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McConnell Offers Temporary Fix as US Debt Limit Deadline Looms

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FILE - This May 4, 2021, photo shows the Treasury Building in Washington.

Republican and Democratic leaders appeared to be moving toward a short-term deal for the U.S. government to avoid an unprecedented default on its debt.

Senate Minority Leader Mitch McConnell on Wednesday signaled a potential temporary fix to the deadlocked issue of raising the government's borrowing authority before Oct. 18, when the United States expects to run out of money to pay its bills.

In a statement, McConnell said Republicans would "allow Democrats to use normal procedures to pass an emergency debt limit extension at a fixed dollar amount to cover current spending levels into December."

Senator Bernie Sanders, an independent who caucuses with the Democrats, welcomed McConnell’s move.

The Republicans “have finally done the right thing and at least we now have another couple months in order to get a permanent solution,” Sanders said.

McConnell had said Democrats, who control the Senate, should use the reconciliation process to address the debt limit.

Reconciliation is a parliamentary maneuver that allows certain budget-related legislation to pass with a simple majority, not 60 votes, in the Senate. Under reconciliation, the Democrats would not need any Republican votes.

"This will moot Democrats' excuses about the time crunch they created and give the unified Democratic government more than enough time to pass standalone debt limit legislation through reconciliation," McConnell said Wednesday. "Alternatively, if Democrats abandon their efforts to ram through another historically reckless taxing and spending spree that will hurt families and help China, a more traditional bipartisan governing conversation could be possible."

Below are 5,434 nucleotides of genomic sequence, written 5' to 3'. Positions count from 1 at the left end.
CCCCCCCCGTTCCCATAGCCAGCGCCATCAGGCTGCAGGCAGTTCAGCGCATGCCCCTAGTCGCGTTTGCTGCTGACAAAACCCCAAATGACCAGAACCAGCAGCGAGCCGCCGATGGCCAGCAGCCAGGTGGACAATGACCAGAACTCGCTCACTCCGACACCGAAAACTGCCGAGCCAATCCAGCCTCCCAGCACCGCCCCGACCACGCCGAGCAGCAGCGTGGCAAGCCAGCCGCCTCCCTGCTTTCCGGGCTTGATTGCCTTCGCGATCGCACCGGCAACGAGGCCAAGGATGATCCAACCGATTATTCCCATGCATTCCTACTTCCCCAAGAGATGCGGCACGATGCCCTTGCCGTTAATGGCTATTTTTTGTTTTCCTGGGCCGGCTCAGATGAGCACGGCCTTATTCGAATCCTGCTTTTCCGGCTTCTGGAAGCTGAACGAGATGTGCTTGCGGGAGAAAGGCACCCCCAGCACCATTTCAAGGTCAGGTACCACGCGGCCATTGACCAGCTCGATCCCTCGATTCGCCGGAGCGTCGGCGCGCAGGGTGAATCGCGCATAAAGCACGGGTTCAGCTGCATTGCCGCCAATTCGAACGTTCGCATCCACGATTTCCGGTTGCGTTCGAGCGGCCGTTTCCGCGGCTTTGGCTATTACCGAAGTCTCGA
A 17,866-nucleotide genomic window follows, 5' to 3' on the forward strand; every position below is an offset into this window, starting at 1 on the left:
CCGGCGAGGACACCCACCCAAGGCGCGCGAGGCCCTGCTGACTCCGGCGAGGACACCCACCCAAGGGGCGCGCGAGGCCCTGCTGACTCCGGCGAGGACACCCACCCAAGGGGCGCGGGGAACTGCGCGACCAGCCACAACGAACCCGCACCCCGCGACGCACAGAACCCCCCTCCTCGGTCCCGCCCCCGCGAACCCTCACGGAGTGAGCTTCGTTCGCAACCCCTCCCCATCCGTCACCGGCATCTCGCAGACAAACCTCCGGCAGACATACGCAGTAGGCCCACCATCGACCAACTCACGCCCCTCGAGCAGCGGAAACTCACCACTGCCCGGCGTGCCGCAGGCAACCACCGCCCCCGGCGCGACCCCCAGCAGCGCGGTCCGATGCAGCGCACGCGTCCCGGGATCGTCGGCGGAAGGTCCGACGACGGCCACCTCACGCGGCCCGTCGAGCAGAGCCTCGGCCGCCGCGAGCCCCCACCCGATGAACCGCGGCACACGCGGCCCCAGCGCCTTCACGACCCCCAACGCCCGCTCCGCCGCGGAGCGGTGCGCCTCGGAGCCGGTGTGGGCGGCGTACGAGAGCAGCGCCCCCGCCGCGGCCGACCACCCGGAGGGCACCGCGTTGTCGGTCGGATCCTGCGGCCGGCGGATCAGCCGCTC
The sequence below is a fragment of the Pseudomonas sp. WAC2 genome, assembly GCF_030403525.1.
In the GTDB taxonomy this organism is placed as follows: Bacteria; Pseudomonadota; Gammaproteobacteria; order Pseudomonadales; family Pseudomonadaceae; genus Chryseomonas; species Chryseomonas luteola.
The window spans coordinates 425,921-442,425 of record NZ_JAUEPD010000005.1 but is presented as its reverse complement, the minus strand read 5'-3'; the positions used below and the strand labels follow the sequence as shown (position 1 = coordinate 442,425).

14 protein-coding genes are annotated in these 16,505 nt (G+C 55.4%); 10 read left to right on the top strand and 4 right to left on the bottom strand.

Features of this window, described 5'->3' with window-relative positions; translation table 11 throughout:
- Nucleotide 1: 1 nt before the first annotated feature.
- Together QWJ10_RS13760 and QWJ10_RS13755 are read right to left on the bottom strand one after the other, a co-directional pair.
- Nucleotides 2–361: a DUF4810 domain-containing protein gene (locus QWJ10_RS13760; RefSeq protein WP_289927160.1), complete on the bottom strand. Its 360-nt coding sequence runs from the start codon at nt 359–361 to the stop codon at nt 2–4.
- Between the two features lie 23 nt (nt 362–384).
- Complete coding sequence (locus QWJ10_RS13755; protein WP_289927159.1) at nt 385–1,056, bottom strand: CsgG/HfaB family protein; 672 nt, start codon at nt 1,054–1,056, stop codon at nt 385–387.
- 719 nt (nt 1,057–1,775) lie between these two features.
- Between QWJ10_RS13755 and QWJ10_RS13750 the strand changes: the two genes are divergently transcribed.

Senate Majority Leader Chuck Schumer has called reconciliation a “drawn-out, convoluted and risky process.”

Republicans have been saying since July they would not vote to raise the debt limit.

Biden solicits support from business leaders

Meanwhile, U.S. President Joe Biden met Wednesday with some of America’s top business leaders and banking executives to make the case that Congress must increase the government’s borrowing authority.

A default would risk millions of jobs and throw the United States into recession, “causing lasting harm to America’s economic strength by threatening the dollar’s status as the currency the world relies on and downgrading the U.S.’s credit rating,” the White House said.

Biden said raising the debt limit “is paying our old debts” and is not linked to his administration’s proposals for spending on infrastructure and social programs.

“The reason we have to raise the debt limit is, in part, because of the policies of the previous administration, which incurred nearly $8 trillion in bills in four years -- some of which Democrats voted for -- more than a quarter of all the debt now outstanding,” Biden said. “We had to raise the debt limit three times when Donald Trump was President. And the Republicans moved to raise it each time, and each time the Democrats supported the effort to raise the debt.”

Republicans object to joining Democrats in increasing it now because they are opposed to Biden’s plans to spend up to $3.5 trillion to greatly expand the country’s social safety net to provide more government aid for families, students and health care benefits for older Americans.

Democrats say they would fully pay for the extra spending with higher taxes on corporations and the wealthiest individuals, not add to the country’s long-term debt total.

The United States, virtually alone among world governments, imposes a debt ceiling, and has periodically increased it or suspended it for a year or two. It is tantamount to a credit card limit consumers might face, a curb on how much they can increase their debt and a requirement to pay off debts already incurred.

Coming too close to the borrowing limit has its perils. A debt ceiling dispute in 2011 which Congress resolved two days before the borrowing limit was reached caused stock prices to fall and the first credit downgrade for U.S. debt.

Some information for this report came from The Associated Press.

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